|The Frankfurt-Tipp rating:|
|Production country:||USA 2015|
|Running time:||Approx. 102 min|
When FBI agents Joe Merriwether (Jeffrey Dean Morgan) and his partner Katherine Cowles (Abbie Cornish) hit a snag while investigating a bizarre series of murders, Joe enlists the help of his former colleague Dr. John Clancy (Anthony Hopkins). After the death of his daughter, the psychologist, esteemed for his clairvoyant visions, had retired from public life, and he has no plans to change that. But the images that settled in his mind at a fleeting touch from Katherine won't let him go, and he agrees to help the FBI find the mysterious serial killer. And it's not long before they're on the trail of the culprit (Colin Farrell). But John quickly realizes that the killer's skills seem superior to his own and that there is nothing that can stop the man in his bloody mission.
The script for the thriller Providence has been haunting Hollywood for over 15 years. There were even thoughts of filming it as a sequel to David Fincher's Seven, starring Morgan Freeman. But despite several attempts, the script, which was rewritten over and over again, was never realized - until now. Now Afonso Poyart makes his Hollywood debut with the thriller. It turns out decent, but unfortunately also very conventional. The idea of a psychically gifted serial killer, whose motives for his gruesome murders are even somewhat understandable, is quite interesting. And with Colin Farrell we also found an actor who mimes this killer with a certain intensity, which definitely makes for suspense. To let such a killer be hunted by a man who also has psychic abilities isn't a bad idea in itself, especially when he is played by Anthony Hopkins. Because even when he plays without much passion, as he obviously does here, he's still really good.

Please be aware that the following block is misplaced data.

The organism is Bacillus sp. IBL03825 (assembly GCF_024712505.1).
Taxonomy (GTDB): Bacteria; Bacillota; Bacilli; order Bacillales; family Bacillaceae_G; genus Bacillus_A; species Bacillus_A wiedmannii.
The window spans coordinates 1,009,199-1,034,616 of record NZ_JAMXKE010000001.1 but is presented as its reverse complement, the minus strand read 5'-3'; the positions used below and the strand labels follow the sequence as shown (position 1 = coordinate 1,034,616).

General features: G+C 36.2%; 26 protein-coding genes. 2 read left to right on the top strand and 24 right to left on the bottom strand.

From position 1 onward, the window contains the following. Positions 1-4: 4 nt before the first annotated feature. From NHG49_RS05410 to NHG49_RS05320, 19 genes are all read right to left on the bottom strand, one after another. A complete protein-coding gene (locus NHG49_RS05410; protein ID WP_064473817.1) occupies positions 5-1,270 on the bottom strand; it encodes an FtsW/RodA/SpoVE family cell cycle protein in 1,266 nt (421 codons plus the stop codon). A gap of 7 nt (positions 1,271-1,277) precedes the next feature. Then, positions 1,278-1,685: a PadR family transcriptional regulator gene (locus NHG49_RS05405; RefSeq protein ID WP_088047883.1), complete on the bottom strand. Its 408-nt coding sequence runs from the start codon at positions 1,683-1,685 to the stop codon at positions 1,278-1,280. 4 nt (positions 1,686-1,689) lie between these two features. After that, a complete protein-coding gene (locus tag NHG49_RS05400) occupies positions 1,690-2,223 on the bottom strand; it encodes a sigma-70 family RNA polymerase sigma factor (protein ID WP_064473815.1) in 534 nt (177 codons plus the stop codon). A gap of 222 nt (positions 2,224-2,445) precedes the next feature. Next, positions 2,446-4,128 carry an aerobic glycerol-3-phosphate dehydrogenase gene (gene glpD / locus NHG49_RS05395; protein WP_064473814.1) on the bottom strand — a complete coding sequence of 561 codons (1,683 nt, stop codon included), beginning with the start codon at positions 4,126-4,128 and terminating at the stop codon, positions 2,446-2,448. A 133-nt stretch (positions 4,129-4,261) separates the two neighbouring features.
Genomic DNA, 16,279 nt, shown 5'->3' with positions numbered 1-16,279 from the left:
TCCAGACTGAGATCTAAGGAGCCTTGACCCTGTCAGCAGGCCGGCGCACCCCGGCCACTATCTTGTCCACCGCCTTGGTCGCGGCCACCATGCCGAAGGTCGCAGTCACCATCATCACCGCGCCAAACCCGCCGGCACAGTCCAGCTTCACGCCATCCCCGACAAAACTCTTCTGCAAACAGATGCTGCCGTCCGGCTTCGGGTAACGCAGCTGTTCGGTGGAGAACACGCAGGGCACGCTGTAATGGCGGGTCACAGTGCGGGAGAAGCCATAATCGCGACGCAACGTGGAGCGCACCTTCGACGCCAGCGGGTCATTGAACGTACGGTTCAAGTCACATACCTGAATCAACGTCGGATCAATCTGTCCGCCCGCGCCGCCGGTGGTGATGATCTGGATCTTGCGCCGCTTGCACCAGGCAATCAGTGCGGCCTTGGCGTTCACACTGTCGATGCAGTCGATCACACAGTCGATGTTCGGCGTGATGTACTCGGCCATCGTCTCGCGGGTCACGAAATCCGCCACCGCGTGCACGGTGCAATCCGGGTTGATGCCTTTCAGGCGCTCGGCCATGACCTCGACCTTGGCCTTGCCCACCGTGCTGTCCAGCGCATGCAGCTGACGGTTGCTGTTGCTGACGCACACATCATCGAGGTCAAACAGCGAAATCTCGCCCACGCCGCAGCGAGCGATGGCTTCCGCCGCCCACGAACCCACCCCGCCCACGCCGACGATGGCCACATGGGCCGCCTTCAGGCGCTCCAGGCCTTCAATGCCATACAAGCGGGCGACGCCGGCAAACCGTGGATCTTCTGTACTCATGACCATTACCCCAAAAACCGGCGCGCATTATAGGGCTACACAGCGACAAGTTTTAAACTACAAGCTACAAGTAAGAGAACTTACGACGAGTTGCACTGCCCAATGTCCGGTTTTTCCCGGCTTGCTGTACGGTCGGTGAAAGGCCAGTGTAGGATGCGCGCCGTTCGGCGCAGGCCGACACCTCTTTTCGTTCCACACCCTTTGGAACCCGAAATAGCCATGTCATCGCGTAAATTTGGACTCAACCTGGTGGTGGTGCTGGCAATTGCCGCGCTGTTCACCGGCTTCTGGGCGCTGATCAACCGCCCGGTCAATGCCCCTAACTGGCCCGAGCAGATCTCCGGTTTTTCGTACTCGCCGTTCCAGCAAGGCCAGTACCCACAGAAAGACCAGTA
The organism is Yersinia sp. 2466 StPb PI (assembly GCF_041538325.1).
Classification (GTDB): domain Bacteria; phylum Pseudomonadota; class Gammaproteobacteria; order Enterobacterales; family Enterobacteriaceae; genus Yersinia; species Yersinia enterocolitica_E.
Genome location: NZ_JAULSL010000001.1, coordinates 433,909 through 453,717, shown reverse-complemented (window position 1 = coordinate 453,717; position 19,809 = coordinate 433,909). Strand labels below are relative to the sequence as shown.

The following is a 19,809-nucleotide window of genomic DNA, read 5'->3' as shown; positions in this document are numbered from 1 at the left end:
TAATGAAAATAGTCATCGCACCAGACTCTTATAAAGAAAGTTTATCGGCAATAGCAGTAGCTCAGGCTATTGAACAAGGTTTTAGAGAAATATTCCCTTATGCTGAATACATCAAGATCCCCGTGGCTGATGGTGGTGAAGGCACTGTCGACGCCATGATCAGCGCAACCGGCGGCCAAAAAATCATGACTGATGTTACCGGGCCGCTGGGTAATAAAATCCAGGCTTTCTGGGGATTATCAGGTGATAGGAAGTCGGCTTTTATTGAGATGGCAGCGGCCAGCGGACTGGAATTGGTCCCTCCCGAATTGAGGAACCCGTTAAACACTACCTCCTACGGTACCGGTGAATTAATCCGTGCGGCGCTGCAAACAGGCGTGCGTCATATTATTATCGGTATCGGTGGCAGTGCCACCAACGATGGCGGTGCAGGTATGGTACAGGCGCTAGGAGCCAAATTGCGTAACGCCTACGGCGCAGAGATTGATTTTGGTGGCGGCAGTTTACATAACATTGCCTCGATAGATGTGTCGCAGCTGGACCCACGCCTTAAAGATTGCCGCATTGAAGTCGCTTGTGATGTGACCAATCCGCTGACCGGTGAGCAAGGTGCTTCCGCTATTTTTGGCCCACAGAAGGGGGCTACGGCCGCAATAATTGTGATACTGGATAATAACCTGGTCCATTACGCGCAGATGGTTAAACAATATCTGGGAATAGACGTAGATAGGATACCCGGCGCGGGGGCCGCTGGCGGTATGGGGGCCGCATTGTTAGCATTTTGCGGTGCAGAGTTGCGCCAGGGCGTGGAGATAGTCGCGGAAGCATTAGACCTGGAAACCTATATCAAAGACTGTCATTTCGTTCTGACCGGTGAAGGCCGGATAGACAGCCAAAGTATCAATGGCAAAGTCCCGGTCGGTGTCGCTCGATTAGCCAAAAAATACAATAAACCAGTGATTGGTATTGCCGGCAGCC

The only time it becomes problematic is when the psychic abilities of the protagonists are used to create a threat scenario for the audience that is absolutely gripping, but that can then be circumvented in the end by the supposed logic of the paranormal. All that the movie carefully builds up in the first two thirds and the supposedly inevitable confrontation between hunter and hunted are brought to an unnecessarily weakened and completely predictable climax in the last act - without wanting to give too much away. Every now and then there is the hope that the makers offer something surprising and consistent, with which the ending - like that of the great role model Seven - would burn itself into the memory. As it is, however, the premise finally degenerates into a laughing stock and the atmospheric suspense turns into a lukewarm breeze.
Providence is, overall, a decent thriller, but it leaves its opportunities untapped, rendering it completely interchangeable. There is nothing here that leaves a lasting impact, neither the solid cast, nor the story itself. For the entertaining dose of suspense in between this might be enough. But you don't really need to go to the cinema for that. That's why I only give it one: Worth seeing with some reservations
An article by Frankfurt-Tipp